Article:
Join the Clubs
Changing lives through youth development
From Pensacola to Panama City, Shervin Rassa and Hank Hill have thousands of children. And day in and day out, these two men and their teams strive to make a difference in the lives of local youth.
Rassa and Hill are the chief executive officers of the Boys & Girls Clubs of the Emerald Coast and the Boys & Girls Clubs of Bay County, respectively. As an organization, the mission of the Boys & Girls Clubs is “To enable all young people, especially those that need us most, to reach their full potential as productive, caring and responsible citizens.”
Across the state, 500,000 kids leave school at the end of each day headed for destinations that are unsupervised, unguided and unsafe. This is where area clubs, which aim to bridge the gap between school and home, step in by providing kids with a safe place to go after school. The clubs also engage kids in youth development programs such as “Power Hour” homework tutoring, sports, fitness and recreation, active listening, the Youth of the Year program, 21st Century Community Learning Centers and the Keystone Club.
The Boys & Girls Clubs of Bay County, which operates four club sites, began serving area youth in 1965; the Boys & Girls Clubs of the Emerald Coast, which operates eight clubs, was born three years later as the Boys Club of the Playground Area.
“We have three priority outcome areas,” Rassa says. “The first is academic success. We want to make sure our kids are progressing on time, every year from grade to grade and are graduating high school on time with a plan for their future. Second, we want to make sure kids are eating healthy foods, are aware of their bodies and are making good decisions with their minds, bodies and souls. Our third priority is character and good citizenship. We want to make sure our kids are morally sound and ethically sound, and that they are making good decisions at home, church, clubs and school.”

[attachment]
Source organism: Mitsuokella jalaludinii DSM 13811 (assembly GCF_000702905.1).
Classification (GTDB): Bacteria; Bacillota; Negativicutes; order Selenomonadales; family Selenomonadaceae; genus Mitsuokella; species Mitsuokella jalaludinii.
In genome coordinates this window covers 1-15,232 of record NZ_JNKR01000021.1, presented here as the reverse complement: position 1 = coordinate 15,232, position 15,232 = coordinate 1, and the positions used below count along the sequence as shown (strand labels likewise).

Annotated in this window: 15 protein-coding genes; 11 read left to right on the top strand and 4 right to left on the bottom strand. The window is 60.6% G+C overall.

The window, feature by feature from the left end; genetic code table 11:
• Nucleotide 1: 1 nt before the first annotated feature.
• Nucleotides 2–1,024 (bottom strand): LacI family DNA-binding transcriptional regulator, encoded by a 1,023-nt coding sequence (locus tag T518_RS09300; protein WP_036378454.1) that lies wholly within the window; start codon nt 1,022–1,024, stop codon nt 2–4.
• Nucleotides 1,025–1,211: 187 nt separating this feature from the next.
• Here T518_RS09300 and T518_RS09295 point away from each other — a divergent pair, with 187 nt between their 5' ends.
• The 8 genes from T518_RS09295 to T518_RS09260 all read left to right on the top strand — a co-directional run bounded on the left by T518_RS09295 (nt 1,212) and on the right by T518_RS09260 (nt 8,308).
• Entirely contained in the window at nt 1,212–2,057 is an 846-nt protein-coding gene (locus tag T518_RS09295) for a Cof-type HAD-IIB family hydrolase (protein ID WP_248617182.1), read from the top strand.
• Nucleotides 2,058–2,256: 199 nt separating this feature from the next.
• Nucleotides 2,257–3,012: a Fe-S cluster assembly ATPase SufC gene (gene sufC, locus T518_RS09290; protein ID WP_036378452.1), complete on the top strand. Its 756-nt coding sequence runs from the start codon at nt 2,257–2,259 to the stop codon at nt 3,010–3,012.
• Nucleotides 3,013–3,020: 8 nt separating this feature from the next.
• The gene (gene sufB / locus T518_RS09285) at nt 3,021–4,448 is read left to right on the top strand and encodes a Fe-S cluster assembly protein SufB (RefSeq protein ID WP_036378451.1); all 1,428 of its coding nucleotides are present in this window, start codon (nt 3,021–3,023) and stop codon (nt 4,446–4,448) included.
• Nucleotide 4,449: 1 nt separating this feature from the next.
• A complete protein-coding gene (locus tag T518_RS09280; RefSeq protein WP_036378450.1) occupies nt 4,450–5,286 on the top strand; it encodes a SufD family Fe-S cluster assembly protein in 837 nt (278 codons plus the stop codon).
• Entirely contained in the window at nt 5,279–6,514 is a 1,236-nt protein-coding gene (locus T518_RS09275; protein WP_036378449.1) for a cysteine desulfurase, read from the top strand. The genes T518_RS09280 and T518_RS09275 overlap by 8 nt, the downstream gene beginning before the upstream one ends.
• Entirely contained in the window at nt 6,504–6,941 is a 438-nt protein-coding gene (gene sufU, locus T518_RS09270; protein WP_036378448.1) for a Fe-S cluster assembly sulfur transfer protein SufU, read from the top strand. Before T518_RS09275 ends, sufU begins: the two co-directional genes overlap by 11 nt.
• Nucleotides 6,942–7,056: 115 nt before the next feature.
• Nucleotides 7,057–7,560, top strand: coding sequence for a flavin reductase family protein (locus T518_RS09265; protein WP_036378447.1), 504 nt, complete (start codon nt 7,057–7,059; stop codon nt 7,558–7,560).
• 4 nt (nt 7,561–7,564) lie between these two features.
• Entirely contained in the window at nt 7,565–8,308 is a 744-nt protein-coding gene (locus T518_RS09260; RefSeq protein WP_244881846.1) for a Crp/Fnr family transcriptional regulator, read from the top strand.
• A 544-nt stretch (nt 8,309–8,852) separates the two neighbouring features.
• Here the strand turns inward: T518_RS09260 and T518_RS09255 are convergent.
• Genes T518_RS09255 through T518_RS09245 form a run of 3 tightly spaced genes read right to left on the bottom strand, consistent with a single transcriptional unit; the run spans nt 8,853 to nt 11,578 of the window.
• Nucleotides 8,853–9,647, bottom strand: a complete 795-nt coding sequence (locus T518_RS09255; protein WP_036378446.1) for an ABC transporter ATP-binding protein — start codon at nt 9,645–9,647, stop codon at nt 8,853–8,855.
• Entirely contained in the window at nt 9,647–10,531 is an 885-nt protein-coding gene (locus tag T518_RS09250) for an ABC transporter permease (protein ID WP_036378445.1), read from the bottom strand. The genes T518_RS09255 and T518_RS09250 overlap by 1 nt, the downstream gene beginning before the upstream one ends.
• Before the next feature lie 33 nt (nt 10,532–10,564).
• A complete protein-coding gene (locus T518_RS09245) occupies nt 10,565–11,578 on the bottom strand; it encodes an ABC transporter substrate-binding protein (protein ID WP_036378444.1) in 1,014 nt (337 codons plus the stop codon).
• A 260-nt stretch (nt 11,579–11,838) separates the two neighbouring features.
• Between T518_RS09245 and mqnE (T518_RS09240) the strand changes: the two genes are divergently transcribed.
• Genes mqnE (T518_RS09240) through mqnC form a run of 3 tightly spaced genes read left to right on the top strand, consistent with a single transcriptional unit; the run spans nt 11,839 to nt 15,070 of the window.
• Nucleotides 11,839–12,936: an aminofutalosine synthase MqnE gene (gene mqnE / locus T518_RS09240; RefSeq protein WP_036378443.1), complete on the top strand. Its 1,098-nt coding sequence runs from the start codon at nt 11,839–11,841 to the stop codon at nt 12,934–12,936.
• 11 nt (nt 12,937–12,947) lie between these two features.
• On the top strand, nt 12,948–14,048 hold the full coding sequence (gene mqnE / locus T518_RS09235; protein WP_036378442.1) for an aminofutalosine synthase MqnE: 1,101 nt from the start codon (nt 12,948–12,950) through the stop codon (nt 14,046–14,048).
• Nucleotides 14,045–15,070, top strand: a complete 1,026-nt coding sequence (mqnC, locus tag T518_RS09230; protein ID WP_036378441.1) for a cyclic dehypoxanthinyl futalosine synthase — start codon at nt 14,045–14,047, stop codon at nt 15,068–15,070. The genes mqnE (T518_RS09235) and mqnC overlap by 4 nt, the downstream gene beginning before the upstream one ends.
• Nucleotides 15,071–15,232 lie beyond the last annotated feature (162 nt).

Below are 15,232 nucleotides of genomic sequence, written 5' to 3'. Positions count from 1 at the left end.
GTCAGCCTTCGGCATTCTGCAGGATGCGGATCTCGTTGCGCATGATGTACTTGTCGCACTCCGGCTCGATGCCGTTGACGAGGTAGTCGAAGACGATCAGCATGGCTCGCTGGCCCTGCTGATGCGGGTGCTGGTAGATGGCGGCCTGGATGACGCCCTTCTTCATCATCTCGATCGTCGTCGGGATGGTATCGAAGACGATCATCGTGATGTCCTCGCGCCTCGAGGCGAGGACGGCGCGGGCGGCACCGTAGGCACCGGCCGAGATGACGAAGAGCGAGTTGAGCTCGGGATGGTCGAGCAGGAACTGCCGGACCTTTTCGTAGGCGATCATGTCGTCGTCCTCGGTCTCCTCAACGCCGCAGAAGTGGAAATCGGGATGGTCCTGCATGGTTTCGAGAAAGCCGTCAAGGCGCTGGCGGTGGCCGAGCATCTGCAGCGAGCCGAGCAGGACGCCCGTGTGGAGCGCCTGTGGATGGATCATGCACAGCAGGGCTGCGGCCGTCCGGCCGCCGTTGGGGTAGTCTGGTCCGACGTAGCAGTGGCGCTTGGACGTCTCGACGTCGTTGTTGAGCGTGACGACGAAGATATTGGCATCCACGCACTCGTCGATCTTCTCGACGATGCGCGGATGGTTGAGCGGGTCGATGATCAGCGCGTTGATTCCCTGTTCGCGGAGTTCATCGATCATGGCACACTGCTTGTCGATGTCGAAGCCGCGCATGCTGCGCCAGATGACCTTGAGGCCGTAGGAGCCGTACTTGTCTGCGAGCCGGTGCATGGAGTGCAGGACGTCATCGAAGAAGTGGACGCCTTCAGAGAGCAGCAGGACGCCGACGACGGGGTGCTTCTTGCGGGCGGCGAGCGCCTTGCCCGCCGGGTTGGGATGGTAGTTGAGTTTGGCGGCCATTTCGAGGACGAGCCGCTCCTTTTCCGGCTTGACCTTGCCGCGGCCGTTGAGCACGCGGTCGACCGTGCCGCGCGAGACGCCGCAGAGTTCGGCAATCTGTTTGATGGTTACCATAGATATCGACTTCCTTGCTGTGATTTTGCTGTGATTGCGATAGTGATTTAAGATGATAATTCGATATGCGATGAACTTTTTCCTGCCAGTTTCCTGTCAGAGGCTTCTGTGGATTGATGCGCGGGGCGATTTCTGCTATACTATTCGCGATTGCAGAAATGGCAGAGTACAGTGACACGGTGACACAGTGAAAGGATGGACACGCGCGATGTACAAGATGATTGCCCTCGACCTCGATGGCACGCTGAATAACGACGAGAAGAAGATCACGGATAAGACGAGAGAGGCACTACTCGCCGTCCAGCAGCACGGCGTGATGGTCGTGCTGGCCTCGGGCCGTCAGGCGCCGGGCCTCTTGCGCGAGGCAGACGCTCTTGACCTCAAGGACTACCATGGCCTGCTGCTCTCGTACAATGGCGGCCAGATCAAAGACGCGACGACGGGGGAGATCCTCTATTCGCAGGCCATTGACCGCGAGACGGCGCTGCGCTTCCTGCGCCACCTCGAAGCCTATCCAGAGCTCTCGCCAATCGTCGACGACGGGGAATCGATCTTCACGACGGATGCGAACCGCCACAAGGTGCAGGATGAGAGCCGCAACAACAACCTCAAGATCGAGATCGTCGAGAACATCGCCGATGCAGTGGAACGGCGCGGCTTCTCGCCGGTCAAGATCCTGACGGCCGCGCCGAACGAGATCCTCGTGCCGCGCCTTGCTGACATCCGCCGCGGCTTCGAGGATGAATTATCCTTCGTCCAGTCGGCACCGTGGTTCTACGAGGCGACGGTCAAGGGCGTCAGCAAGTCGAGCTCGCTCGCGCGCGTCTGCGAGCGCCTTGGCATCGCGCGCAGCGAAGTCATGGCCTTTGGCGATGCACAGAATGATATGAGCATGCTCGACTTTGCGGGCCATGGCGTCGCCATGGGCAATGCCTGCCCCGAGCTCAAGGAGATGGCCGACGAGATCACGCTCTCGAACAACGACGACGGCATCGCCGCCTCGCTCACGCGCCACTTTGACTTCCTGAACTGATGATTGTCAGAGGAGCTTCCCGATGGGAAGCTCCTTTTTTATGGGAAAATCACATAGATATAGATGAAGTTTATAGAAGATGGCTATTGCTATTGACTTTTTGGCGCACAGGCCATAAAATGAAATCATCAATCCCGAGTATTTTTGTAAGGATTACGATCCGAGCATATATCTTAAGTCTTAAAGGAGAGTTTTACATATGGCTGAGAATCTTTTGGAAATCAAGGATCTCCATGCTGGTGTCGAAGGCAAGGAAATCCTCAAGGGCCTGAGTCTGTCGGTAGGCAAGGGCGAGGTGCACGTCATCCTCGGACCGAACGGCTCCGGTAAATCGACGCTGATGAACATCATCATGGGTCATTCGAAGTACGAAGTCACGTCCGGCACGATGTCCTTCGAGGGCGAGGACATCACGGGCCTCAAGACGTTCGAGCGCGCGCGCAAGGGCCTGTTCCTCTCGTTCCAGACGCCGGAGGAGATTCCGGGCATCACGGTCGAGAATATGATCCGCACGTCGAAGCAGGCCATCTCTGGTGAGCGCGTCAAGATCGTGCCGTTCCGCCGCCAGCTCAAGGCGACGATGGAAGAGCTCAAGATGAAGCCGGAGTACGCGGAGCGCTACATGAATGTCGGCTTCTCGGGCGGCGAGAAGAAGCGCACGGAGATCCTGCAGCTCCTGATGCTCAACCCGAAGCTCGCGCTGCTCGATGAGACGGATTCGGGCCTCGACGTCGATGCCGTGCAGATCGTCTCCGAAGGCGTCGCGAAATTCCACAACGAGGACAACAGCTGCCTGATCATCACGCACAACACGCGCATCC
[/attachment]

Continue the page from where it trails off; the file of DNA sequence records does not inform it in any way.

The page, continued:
More than 2,000 kids make their way through the doors of Rassa’s clubs. “If we can make sure these kids are excelling in these three areas, then we are achieving our mission,” Rassa says.
In Bay County, Hill and his team dedicate their focus to addressing problems they have identified in the community. Studies show that Bay County has three times the national drowning rate.
“It’s pretty high here, so that’s something that we focus on,” Hill says. “Kids that we serve from a lower socio-economic background don’t get the opportunity to learn how to swim, most of the time.”
All told, more than 400 kids received swim lessons through the Bay County ›› Boys & Girls Clubs in 2016. The clubs themselves serve more than 3,000 kids annually, averaging about 400 kids on a daily basis.
“We have a great track record of turning out some really great kids and great leaders in the community,” Hill says. “There are two CEOs in Central Florida that have come through our clubs, which is a great honor.”
Whether in Bay County or along the Emerald Coast, the folks at the Boys & Girls Clubs are committed to changing the lives of the youth they serve. But as non-profit organizations, they rely heavily on local residents, businesses and donors to support their mission. With multiple club sites, there is always a need for funds to maintain the facilities as well as funds to transport students from school to the clubs.
And these challenges don’t take into account the day-to-day obstacles of mentoring area youth and offering top-notch programming and educational opportunities.
“In this day and age, and the community stressors that are out there for kids to deal with, 58 percent of our alumni on a national level say our clubs saved their lives,” Rassa says. “We are really able to steer them in the right direction to become the humble youth we want them to be.”